The quantum standard for resistance is based on the quantum-Hall effect (QHE) in a two-dimensional electron gas. The conventional approach of layered semiconductor structures has recently been challenged by graphene, the two dimensional form of carbon. Graphene has many desirable properties over semiconductors in quantum-Hall effect (QHE) resistance standards. It offers the possibility to greatly simplify a QHE standard as it allows easier implementation and operates at lower magnetic fields and higher temperatures. VTT MIKES metrology has been developing quantum standards based on graphene and was recently involved in measurements showing that quantum standards for resistance as well as for impedance can be implemented by means of graphene.
Precision measurements at the International Bureau of Weights and Measures (BIPM) demonstrated for the very first time that a QHE standard based on graphene gives the same value with very high accuracy for the quantum Hall resistance RH = h/2e2 » 12.906 kW as traditional GaAs multi-layer structures. MIKES developed in tandem with Aalto University the graphene structures used in the measurements. By connecting several QHE graphene elements together, resistance standards for other values than the quantum Hall resistance can be constructed. MIKES manufactured a resistance standard having four graphene elements in series. Preliminary tests were very promising but the actual precision measurements remain to be done.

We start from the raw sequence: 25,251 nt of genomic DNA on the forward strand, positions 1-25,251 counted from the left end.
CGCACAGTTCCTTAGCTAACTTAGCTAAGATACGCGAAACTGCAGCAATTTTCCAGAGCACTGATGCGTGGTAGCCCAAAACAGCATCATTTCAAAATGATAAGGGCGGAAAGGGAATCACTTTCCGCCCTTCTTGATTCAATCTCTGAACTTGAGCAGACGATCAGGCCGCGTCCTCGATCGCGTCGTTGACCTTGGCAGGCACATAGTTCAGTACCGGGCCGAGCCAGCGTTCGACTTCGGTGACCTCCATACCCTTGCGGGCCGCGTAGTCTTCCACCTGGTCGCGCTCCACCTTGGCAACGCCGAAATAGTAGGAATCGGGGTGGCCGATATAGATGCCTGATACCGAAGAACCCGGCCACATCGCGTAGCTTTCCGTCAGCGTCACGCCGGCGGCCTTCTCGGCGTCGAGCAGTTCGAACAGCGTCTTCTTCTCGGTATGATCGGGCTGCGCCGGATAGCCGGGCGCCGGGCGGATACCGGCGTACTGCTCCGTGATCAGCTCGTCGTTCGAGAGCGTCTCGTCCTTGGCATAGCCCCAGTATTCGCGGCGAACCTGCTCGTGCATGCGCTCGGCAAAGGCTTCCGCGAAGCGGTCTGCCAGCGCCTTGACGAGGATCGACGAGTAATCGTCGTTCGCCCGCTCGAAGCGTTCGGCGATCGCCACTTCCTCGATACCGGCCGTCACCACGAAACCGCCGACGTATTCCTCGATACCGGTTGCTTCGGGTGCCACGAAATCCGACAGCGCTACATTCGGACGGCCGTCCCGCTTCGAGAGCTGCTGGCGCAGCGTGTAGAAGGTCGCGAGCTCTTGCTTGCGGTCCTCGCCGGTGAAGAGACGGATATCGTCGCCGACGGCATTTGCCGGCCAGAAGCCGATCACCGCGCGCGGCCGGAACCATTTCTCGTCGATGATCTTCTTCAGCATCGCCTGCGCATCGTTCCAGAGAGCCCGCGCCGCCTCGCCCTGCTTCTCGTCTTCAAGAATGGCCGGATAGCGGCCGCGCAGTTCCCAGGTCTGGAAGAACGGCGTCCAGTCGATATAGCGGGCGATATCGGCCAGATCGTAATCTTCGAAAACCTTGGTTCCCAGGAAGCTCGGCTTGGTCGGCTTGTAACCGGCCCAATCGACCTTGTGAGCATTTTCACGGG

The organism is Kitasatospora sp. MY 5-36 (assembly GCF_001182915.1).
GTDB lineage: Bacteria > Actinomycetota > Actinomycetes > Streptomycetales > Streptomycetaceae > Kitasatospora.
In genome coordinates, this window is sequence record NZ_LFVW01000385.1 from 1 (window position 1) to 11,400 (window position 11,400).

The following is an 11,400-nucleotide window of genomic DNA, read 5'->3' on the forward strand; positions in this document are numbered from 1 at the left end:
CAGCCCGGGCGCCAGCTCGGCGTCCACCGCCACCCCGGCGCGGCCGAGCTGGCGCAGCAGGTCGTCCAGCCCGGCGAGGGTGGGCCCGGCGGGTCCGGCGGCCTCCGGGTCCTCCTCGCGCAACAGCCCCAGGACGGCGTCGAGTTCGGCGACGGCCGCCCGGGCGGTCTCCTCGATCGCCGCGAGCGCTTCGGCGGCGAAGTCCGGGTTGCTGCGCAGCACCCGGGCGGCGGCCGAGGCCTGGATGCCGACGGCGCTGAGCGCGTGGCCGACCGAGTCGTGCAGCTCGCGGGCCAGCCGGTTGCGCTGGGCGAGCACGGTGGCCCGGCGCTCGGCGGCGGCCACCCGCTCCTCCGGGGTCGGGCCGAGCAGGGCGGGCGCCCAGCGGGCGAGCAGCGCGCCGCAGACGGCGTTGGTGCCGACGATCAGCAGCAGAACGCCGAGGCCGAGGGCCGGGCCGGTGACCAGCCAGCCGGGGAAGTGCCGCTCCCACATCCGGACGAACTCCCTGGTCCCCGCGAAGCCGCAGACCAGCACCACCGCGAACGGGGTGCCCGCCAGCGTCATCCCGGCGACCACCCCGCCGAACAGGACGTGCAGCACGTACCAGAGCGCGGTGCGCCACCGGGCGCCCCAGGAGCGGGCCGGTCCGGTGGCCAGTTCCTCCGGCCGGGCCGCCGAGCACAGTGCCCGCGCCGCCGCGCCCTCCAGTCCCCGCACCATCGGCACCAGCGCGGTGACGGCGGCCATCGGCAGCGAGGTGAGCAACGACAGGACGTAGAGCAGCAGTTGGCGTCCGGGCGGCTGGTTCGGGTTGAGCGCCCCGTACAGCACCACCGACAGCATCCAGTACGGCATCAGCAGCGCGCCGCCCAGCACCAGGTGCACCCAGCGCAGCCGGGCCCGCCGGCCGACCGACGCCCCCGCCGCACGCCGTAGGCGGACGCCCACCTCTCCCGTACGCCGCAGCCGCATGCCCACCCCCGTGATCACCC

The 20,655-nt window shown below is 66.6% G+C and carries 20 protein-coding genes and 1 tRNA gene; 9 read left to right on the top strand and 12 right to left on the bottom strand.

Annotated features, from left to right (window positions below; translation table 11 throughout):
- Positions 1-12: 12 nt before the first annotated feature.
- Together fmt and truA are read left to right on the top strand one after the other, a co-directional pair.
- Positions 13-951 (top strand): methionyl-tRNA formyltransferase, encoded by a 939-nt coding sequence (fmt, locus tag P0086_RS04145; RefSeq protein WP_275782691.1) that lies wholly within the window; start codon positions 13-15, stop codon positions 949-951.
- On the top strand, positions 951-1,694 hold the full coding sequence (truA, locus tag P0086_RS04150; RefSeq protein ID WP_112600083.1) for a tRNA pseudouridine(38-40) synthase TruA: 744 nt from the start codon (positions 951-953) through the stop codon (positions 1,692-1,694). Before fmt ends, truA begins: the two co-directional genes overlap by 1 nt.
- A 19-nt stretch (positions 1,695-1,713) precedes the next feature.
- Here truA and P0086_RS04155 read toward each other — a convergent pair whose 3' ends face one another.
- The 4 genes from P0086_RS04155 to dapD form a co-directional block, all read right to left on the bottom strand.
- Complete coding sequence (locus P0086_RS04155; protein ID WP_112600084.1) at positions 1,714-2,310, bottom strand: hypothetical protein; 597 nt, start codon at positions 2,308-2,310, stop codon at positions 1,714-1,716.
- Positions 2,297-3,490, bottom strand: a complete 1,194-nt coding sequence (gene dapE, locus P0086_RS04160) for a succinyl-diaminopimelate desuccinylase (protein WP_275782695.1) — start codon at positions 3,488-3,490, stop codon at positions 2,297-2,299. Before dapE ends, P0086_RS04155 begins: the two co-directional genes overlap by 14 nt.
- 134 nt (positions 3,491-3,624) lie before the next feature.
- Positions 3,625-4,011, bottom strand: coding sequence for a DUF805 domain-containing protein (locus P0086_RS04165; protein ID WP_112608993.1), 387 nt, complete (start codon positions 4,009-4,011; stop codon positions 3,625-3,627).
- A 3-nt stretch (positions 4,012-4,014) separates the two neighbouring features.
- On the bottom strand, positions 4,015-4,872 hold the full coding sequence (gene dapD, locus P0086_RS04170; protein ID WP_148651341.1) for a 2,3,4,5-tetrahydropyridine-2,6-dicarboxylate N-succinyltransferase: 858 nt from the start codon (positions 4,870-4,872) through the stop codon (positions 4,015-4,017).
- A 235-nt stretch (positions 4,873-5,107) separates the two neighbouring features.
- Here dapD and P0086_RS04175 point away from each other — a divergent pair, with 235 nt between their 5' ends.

Inspired by the good results of the direct current (DC) measurement, MIKES together with the German Metrology Institute (PTB) examined the suitability of graphene for alternating current (AC) measurements. The first AC quantum-Hall effect measurements conducted at PTB demonstrated that graphene, due to its smaller losses, is even better suited for the implementation of an impedance standard than traditional GaAs structures.
The results obtained so far are so promising that already in the near future, graphene might be used to realise quantum standards based on the constants of nature for resistance and impedance, which operate at lower magnetic fields and at higher temperatures than the present standards. In addition, they are simpler and less expensive to implement, and, above all, much easier to use.